The cafeteria was empty except for one table. It was already filled with buzzing drones and furthermore, additional chairs had been pulled tighter around to press into the crowded core. There was no way that I could survive pressed into that swarming mass of insects clinging to a queen bee. I decided that my social prowess was sufficient enough to be the nucleus of another table and sat down at an empty table nearby. The napkins, knives and forks were all set up with a glass at each seat and I put my plate down and pretended that I was happy and confident.

My pulse shot up when an attractive girl came over to my table and asked if anyone was sitting across from me. I said no and with that, she scooped up the setting and pulled the chair away to the populated table. Without asking, her friend scooped another setting and chair. Now, no one could occupy the void across from me if they want to. I felt like a butterfly retreating back into his cocoon as winter unexpectedly returned. I sobbed on the inside while I presented an unconcerned face.

Then, as I felt I was bobbing alone in a vast sea, Sharon, a casual friend, came with her plate of food and without asking, pulled over a chair and a place setting and sat facing me. Her friend Lee soon followed her. They seemed to want to be at my table in spite of the illusion that the in-crowd was just a few feet away. I looked into their faces and exploded with contentment and a sense of self. At that moment I understood for the first time the meaning of a loyal friend. What a way to start the teen years!

At Amazon.com.

Casing Steeplechase in 1950 for Revenge

At a recent reading from the part of TROUBLE IN FLATBUSH. about Coney Island in 1949-50, someone asked, with suspicion, about the accuracy of the extensive description of the place. I assured her that the descriptions of specific features were quite precise. In fact, I was amazed at how one striking point in time and place stimulated my mind to wander to other spots nearby.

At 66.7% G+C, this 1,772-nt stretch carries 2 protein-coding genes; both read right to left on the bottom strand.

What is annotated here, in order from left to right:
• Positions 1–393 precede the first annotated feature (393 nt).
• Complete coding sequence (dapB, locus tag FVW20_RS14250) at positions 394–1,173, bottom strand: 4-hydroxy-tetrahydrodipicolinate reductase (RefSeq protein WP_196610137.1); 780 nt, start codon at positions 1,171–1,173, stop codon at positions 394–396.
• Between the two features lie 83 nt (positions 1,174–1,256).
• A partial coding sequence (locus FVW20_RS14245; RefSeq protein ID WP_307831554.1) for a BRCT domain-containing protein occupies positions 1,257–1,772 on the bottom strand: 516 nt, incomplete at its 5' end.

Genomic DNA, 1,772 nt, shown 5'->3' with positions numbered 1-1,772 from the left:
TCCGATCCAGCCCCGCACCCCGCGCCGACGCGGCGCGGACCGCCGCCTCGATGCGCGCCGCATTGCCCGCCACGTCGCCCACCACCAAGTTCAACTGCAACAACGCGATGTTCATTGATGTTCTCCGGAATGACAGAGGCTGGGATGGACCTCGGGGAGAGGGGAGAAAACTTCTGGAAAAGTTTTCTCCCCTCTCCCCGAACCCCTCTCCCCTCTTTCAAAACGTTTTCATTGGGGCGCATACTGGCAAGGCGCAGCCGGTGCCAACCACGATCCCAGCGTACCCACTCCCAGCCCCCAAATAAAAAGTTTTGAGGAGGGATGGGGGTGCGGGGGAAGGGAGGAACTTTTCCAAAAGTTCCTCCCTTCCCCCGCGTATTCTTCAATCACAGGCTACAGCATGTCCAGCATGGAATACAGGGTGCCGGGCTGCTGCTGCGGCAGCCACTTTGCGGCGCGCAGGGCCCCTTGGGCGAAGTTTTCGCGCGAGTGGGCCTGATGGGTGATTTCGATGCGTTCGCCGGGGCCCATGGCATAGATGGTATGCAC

For example, an event on the stage at Steeplechase Park one summer afternoon in 1950 burned an image of the whole grand pavilion in my mind.
Patrons that exited the signature ride called Iron Horses had to cross a mock theater stage where a pair of clowns used them as stooges to entertain the audience. At that age, with my friends around me, I was also a clown and used the opportunity to try to upstage the professionals. Prepared for upstarts like me, they would have no part of it and cornered me on the stage to dispose of me. One of them smacked my tush with his electric cattle prod giving me a lasting painful shock. Nowadays, this would provoke a lawsuit, but then it was common entertainment. My immediate reaction was to go down like the flaming Hindenburg, but in reality, I deflated like a burst birthday balloon. With pride smashed and my bottom burning, I sat for a long time watching others romp around the grand indoor pavilion.